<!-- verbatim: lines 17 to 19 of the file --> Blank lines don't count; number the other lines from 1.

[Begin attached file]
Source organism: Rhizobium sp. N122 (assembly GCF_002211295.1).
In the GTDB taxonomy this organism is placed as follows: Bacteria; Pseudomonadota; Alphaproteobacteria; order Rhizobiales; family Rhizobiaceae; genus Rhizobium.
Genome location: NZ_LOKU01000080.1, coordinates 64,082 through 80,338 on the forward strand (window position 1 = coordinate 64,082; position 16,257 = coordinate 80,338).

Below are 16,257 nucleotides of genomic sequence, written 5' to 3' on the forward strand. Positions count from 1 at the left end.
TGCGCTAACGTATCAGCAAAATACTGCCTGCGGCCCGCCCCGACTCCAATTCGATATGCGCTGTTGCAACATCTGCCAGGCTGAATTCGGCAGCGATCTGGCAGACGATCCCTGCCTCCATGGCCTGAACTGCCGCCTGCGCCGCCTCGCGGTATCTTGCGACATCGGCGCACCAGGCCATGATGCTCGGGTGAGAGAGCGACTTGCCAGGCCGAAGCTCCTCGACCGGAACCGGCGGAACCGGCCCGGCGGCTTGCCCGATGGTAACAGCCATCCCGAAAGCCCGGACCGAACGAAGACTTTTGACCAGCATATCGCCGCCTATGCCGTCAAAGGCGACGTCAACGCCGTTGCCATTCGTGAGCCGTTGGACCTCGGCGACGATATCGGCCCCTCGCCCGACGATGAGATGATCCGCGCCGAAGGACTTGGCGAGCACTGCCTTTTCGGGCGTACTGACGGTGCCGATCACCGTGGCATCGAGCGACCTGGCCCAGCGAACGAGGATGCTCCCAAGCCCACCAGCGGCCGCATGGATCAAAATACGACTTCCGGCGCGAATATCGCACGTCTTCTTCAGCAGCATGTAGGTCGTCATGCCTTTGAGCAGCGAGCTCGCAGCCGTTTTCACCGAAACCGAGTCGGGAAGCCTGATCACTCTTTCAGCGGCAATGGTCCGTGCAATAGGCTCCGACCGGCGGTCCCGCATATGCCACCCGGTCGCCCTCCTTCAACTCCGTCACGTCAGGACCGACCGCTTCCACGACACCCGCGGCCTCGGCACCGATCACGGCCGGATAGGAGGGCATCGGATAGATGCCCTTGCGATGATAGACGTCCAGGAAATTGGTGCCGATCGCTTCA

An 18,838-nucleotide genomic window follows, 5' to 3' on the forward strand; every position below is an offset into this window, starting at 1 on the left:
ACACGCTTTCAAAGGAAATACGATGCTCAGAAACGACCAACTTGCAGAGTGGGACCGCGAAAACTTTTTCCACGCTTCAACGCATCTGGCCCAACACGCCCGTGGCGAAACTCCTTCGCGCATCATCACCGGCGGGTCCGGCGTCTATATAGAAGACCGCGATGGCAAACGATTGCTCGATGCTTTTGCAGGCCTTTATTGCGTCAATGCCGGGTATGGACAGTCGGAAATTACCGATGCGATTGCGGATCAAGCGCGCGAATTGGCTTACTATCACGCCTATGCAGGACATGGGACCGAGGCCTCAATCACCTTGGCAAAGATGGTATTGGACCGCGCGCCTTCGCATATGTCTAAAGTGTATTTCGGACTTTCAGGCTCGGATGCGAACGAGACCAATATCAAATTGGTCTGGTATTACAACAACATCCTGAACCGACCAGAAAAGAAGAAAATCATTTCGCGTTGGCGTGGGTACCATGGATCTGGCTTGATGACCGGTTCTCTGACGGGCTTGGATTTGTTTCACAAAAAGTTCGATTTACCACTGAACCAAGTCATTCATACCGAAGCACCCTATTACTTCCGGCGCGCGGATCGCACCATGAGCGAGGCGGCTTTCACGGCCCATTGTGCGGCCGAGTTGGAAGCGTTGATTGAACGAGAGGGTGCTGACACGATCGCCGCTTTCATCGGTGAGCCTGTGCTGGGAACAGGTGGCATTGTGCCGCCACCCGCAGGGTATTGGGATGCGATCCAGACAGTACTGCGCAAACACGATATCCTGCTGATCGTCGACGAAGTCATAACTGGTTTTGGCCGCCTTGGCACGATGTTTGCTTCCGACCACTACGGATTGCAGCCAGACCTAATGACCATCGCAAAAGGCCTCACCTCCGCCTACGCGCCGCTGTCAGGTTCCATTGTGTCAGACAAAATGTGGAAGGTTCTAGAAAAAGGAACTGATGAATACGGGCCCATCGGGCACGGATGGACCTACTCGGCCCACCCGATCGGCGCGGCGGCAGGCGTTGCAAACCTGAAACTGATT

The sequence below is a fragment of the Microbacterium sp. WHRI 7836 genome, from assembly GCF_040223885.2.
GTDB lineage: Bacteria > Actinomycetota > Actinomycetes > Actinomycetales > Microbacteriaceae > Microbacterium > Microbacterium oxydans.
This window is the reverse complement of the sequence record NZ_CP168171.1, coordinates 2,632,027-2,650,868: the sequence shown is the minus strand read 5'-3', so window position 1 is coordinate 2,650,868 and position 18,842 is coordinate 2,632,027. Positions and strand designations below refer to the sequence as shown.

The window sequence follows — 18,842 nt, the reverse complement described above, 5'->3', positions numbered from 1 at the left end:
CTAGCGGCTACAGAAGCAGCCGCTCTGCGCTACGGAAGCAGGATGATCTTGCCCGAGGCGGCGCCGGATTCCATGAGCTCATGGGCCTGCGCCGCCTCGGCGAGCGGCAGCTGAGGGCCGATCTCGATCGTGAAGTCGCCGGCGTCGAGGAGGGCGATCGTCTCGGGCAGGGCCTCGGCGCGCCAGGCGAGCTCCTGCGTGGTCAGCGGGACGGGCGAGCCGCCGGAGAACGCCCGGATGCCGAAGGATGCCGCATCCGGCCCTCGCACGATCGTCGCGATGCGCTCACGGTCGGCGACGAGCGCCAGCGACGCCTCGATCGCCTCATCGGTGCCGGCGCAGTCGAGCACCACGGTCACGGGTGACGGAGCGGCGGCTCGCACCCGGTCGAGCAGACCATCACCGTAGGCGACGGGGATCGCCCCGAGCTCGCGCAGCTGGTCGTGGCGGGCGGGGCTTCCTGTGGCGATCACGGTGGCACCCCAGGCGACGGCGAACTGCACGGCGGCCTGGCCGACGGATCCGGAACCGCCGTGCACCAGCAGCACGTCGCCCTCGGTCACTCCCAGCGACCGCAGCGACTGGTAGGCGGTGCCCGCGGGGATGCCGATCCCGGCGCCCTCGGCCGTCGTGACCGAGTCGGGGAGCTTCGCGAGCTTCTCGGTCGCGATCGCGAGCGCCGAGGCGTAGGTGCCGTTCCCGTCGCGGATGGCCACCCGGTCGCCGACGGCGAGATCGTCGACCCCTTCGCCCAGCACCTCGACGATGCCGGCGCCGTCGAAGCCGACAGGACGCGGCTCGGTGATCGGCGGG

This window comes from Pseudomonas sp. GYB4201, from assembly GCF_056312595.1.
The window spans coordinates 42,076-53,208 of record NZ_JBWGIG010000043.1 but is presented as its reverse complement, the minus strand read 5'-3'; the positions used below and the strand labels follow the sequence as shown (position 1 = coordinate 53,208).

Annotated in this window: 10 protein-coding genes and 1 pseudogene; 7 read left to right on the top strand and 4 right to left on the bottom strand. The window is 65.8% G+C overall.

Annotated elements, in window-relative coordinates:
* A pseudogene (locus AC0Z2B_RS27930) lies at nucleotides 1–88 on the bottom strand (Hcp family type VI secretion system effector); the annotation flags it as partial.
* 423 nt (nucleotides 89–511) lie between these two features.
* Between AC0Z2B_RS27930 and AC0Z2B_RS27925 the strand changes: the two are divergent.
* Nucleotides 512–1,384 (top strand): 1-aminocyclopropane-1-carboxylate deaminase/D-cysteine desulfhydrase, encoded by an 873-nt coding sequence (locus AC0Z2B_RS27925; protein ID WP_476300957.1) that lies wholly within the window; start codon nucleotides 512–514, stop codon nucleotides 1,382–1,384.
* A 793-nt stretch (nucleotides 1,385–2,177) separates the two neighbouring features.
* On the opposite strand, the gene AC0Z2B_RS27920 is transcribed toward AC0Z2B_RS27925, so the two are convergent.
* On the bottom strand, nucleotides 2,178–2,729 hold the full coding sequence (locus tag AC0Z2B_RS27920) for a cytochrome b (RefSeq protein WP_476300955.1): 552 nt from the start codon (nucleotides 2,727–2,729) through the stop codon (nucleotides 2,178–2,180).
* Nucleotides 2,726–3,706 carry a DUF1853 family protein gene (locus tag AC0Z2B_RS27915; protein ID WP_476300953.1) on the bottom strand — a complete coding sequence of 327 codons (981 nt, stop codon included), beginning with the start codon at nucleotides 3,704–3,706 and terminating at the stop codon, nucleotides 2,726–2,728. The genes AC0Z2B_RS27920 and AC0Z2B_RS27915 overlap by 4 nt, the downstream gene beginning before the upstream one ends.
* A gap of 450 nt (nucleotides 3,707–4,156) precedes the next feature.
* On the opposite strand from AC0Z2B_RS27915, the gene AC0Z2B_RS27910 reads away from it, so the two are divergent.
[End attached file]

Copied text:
* A pseudogene (locus AC0Z2B_RS27930) lies at nucleotides 1–88 on the bottom strand (Hcp family type VI secretion system effector); the annotation flags it as partial.
* 423 nt (nucleotides 89–511) lie between these two features.
* Between AC0Z2B_RS27930 and AC0Z2B_RS27925 the strand changes: the two are divergent.